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A Fourth Reich?

By MARTIN WALKER, UPI Editor Emeritus   |   Jan. 23, 2012 at 6:27 AM   |   Comments

PARIS, Jan. 23 (UPI) -- There are moments, as this European drama of debt and deficit grinds on, when one wonders what Cecil von Renthe-Fink might have made of it.

A Prussian aristocrat and German diplomat who joined the Nazi Party in 1939, Renthe-Fink is one of those footnote figures of history who nonetheless embodied something important for his own time and for our own.

Having been the German plenipotentiary in Denmark, in 1943 he was moved to Vichy France to keep an eye on the nominal French head of state, Marshal Philippe Petain who was trying to open discreet links to Charles De Gaulle and the Free French movement overseas and to the British.

He succeeded in keeping Petain under control but Renthe-Fink's real claim to fame lies in a memorandum he drafted in August 1943 for Foreign Minister Joachim von Ribbentrop on the idea of a united Europe.

It was to be a confederacy under German leadership "based on free cooperation among independent nations." He proposed a customs-free economic union with a single central bank and eventually a common currency. There was to be a common transport plan to build an integrated system of railroads, river and air transport and autobahns, and a special plan for agriculture.

"Only by uniting can Europe maintain the position it has hitherto occupied in the world," he wrote.

The purpose of the confederacy was "to end the period of intestine wars and overcome European particularism." The key to the process was that the confederacy "does not mean domination, but a mutual relationship of trust and loyalty instead of the imperial methods of the former era."

His plan, written as the British and Americans had invaded Italy and as the German armies were reeling in retreat on the Eastern front, never went anywhere while Hitler remained in power. But as a prototype for today's European Union it looks uncannily accurate, with one exception, Britain, whom he described as "the continent's ancient enemy."

"Germany's fight against England is the European War of Unification," he wrote, and from his grave Renthe-Fink doubtless shared the delight with which many Europeans have greeted Britain's self-imposed isolation from the latest plan to rescue the eurozone.

And from Britain has come endless suggestions that today's Europe is unfolding according to Renthe-Fink's plan. The Daily Telegraph declares: "The euro crisis will give Germany the empire it's always dreamed of." The Daily Mail announces: "Rise of the Fourth Reich, how Germany is using the financial crisis to conquer Europe."

Germany's Der Spiegel magazine tried to analyze not only the overheated British reaction but also developments in Germany that triggered it, like the proud assertion that "suddenly German is being spoken in Europe" by Volker Kauder, the parliamentary leader of Germany's ruling Christian Democratic Union.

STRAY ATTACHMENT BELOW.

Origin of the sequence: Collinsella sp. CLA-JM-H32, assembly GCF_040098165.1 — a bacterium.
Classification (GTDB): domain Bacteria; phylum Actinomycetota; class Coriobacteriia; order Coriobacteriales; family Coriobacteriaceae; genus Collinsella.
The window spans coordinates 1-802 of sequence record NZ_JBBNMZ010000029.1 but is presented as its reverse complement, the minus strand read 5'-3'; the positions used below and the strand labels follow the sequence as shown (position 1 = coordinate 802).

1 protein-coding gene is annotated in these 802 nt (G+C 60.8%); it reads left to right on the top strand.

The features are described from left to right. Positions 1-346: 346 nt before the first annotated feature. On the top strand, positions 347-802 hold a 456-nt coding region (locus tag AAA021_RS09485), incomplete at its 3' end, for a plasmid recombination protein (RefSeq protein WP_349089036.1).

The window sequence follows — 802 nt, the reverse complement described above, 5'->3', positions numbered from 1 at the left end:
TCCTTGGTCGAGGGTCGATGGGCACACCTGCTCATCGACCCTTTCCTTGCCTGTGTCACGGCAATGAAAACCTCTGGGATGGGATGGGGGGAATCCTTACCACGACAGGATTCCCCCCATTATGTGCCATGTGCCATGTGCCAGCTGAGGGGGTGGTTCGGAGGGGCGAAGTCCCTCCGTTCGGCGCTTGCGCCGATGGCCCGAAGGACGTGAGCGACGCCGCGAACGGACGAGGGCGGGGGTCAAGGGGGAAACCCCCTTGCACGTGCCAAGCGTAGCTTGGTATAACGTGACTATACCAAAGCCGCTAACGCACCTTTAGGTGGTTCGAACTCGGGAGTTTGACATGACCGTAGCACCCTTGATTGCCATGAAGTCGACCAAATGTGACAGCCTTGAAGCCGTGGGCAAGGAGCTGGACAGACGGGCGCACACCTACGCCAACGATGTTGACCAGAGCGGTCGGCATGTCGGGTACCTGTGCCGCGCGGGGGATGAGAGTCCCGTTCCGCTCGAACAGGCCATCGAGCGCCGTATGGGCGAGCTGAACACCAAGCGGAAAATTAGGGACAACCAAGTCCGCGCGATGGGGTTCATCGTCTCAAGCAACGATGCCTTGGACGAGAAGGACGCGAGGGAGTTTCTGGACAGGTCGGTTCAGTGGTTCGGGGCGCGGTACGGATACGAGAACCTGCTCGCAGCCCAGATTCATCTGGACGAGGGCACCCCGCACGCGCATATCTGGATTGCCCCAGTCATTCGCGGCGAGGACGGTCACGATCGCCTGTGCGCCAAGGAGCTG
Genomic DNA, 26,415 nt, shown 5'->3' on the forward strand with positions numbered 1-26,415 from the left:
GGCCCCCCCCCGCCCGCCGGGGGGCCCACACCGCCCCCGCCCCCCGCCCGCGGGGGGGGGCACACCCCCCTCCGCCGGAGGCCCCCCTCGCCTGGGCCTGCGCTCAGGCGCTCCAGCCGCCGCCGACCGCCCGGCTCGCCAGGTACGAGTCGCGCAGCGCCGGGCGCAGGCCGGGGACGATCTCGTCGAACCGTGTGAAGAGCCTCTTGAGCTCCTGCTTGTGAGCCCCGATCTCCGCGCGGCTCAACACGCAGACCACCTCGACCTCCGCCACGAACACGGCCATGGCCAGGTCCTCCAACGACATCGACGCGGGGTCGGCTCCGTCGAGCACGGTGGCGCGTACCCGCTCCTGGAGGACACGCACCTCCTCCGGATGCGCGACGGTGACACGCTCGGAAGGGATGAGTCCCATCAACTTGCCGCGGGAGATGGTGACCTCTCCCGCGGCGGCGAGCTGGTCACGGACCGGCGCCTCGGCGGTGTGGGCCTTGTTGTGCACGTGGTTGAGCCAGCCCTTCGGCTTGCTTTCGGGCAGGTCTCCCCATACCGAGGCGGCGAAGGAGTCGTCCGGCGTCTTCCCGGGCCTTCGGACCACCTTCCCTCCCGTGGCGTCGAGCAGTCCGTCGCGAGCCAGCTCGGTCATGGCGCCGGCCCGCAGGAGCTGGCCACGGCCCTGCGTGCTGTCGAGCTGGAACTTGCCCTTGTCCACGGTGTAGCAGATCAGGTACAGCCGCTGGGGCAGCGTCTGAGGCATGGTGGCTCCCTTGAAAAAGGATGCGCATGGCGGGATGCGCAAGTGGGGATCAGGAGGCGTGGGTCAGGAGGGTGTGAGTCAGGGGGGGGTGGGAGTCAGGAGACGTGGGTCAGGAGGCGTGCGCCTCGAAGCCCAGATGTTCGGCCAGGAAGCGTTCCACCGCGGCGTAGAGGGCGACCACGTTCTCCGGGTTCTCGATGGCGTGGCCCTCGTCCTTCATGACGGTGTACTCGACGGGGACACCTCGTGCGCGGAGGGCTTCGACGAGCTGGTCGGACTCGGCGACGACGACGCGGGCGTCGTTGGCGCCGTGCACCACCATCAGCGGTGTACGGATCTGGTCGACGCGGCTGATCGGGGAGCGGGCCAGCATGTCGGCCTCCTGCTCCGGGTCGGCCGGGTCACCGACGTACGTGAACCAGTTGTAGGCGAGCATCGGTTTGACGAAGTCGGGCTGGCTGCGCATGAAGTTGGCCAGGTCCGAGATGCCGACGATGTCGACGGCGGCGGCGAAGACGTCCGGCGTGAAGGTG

And his counterpart on the left, SPD parliamentary leader Frank-Walter Steinmeier, chimed in that there are Germans who already anticipate "Britain's departure from the EU." And Brits bridled at the threat to the City of London when Chancellor Angela Merkel declared that "no country, no financial center and no financial product can be unsupervised from now on."

And yet the curious feature of this so-called Fourth Reich is how reluctantly the Germans themselves seem to approach the idea. Their foreign policies are relentlessly pacifist and their defense budget isn't much more than half of what the Brits and the French have been spending.

German policy in the euro crisis has been to avoid leadership and to reject the kind of full-blooded economic integration that Europe's federalists seek. Berlin has repeatedly turned down suggestions of a common euro-bond, backed by all the member states.

Above all, Germany doesn't want to be stuck with the bill for rescuing this Europe that is alleged to embody its long-held dream of a German-dominated continent.

The Germans know, because they have tried and counted the cost of their failure, that it cannot be done. Nor do today's Germans want to do so. What they want is for feckless Italians and Greeks to work hard and pay their taxes and control their debts like Germans do and not expect Germany to continue paying Europe's bills.

The harsh reality is that Germany will be less and less able to do so in the future. The Germans know that they have one of the lowest birthrates in Europe. They remain today the country with the largest population in Europe but within 25 years they will be outnumbered by both the French and the British who have Europe's highest birthrates and will this in the future have Europe's main potential labor force.

Today there are fewer than 7 million little Germans below the age of 10. There are 8 million little Brits of that age and 8.2 million little French boys and girls.

That is the ultimate refutation of the dream of Cecil von Renthe-Fink and the irony of modern Europe. They have created a Europe that rests and depends on a strong and vibrant German economy but we are running out of Germans.

© 2012 United Press International, Inc. All Rights Reserved. Any reproduction, republication, redistribution and/or modification of any UPI content is expressly prohibited without UPI's prior written consent.
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